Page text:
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The Whitsell Auditorium and the Northwest Film Center Equipment Room are closed to the public in an effort to further stem the spread of COVID-19. All classes canceled until further notice. Stay connected to art, film, and more by signing up for our newsletter.

Directed by Jules Dassin

United States 1947 98 mins. In English

“Soon-to-be-blacklisted director Jules Dassin’s excoriating and angry prison drama uses the ‘big cage’ as a metaphor for the lost innocence and spiritual malignancy of post-WWII America. One in a series of ’40s films haunted by talismanic portraits of women, BRUTE FORCE uses a dreamy calendar model as the inspiration for a series of flashbacks that reveal Lancaster and his fellow cellmates to be united by bad luck, bad timing, and impossible love. Lancaster’s mournful yearning turns to embittered rage when a carefully planned breakout pits him against the messianic and warped ego of the Napoleonic prison warden, made viciously real by the brilliant Hume Cronyn. During the film’s furious, fiery climax of man against machine, Lancaster’s expressive use of his body is harrowing and perhaps unsurpassed in his entire career.”—Harvard Film Archive.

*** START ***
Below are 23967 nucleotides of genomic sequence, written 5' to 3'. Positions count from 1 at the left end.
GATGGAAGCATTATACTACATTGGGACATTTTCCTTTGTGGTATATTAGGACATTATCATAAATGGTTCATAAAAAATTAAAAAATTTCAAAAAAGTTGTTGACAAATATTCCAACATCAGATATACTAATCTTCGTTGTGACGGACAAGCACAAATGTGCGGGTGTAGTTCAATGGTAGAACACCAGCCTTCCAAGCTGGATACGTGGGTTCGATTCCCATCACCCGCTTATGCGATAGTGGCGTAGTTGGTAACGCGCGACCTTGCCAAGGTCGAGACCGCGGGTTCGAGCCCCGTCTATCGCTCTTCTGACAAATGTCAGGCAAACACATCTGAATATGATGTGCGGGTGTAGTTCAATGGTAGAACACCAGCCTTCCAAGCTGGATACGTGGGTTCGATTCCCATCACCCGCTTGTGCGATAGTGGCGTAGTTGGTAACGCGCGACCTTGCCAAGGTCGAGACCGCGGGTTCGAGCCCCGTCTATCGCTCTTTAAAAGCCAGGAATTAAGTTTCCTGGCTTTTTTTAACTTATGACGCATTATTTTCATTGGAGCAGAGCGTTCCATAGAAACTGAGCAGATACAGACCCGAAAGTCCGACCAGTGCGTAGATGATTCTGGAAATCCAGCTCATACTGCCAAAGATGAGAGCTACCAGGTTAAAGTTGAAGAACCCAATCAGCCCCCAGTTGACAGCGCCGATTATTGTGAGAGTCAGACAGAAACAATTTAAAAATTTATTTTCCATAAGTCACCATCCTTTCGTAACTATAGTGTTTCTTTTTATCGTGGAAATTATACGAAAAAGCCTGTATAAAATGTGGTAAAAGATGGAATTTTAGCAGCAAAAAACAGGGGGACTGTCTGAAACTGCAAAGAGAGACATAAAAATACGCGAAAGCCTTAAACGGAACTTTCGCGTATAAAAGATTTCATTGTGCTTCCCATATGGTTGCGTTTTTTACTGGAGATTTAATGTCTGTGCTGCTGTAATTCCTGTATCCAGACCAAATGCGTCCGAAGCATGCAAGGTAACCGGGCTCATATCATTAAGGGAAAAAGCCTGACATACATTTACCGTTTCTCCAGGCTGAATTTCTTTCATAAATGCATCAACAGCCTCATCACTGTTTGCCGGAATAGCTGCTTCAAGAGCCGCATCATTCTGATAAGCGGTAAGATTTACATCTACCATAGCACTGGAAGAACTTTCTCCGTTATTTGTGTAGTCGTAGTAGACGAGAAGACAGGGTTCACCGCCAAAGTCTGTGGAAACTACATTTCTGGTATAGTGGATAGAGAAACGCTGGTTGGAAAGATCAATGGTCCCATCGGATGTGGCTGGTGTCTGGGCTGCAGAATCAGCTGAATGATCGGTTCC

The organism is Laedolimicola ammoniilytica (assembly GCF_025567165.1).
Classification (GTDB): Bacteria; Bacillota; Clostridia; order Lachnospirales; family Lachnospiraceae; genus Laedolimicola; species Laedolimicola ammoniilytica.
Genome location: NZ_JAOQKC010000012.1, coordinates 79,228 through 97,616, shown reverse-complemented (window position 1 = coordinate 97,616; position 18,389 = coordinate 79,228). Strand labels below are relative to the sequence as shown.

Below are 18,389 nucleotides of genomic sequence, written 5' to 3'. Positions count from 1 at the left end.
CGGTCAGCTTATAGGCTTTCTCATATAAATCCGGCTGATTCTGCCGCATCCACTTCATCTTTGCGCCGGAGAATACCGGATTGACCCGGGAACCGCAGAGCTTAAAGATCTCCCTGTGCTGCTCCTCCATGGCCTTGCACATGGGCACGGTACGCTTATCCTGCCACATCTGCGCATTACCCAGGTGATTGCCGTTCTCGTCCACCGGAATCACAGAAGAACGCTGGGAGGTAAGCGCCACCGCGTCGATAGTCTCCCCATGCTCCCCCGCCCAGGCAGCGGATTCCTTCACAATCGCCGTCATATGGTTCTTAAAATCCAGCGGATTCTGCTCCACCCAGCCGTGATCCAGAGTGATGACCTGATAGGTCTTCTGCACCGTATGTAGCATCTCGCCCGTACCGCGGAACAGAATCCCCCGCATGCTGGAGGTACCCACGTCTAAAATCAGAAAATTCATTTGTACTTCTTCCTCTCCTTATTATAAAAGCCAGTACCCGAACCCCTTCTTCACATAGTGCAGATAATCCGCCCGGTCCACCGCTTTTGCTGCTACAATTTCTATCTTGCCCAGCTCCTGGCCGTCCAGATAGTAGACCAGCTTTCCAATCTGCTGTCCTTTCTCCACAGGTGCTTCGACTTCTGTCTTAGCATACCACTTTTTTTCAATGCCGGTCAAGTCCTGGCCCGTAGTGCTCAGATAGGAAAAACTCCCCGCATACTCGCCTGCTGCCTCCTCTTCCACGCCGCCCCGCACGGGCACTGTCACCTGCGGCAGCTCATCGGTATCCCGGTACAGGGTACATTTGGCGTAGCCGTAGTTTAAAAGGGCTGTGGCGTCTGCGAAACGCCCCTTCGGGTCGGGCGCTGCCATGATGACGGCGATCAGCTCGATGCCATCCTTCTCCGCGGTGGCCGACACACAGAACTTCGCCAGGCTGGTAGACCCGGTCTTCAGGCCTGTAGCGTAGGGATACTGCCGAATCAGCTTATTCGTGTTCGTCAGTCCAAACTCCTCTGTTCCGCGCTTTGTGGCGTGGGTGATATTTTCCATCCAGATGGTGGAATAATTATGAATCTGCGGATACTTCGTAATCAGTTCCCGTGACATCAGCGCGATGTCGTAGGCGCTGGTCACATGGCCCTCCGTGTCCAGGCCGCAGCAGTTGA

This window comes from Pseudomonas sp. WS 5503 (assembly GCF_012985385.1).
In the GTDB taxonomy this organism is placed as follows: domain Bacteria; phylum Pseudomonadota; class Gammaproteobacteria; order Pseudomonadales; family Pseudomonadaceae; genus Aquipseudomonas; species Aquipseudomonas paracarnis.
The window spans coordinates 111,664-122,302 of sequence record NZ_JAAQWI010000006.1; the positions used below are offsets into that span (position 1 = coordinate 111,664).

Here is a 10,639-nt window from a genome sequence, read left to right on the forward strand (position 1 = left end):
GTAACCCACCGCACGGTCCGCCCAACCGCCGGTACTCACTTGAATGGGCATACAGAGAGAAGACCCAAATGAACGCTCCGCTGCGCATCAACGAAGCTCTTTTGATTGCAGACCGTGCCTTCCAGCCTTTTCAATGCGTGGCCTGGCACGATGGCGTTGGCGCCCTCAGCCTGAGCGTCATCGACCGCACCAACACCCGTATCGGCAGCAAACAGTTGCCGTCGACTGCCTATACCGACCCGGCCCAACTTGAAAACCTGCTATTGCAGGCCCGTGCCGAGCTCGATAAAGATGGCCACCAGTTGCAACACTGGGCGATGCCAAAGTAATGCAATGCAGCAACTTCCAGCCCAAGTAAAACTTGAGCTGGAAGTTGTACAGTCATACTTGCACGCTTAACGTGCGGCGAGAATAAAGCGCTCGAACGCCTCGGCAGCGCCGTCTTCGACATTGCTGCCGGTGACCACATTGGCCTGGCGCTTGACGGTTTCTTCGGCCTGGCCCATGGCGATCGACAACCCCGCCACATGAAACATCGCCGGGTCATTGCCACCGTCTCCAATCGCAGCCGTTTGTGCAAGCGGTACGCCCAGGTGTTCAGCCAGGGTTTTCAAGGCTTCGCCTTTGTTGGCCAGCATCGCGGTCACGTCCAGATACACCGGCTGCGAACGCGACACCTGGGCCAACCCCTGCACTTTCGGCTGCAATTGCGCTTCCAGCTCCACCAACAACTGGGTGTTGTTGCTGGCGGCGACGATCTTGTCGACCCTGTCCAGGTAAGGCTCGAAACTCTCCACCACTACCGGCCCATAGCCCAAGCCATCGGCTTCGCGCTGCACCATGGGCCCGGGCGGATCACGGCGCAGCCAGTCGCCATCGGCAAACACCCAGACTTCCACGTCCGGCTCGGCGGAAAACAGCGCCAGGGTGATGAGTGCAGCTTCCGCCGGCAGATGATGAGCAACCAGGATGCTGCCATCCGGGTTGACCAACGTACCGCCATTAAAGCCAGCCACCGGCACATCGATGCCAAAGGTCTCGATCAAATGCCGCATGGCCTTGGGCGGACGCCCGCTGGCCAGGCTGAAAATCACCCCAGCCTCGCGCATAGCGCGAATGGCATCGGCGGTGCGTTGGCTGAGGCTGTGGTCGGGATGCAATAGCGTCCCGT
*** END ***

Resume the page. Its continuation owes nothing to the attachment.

Genres: Crime, Drama, Film Noir

Appears in: Forever Burt



The Northwest Film Center recognizes and honors the Indigenous peoples of this region on whose ancestral lands the museum now stands. These include the Willamette Tumwater, Clackamas, Kathlemet, Molalla, Multnomah and Watlala Chinook Peoples and the Tualatin Kalapuya who today are part of the Confederated Tribes of Grand Ronde, and many other Native communities who made their homes along the Columbia River. We also want to recognize that Portland today is a community of many diverse Native peoples who continue to live and work here. We respectfully acknowledge and honor all Indigenous communities—past, present, future—and are grateful for their ongoing and vibrant presence.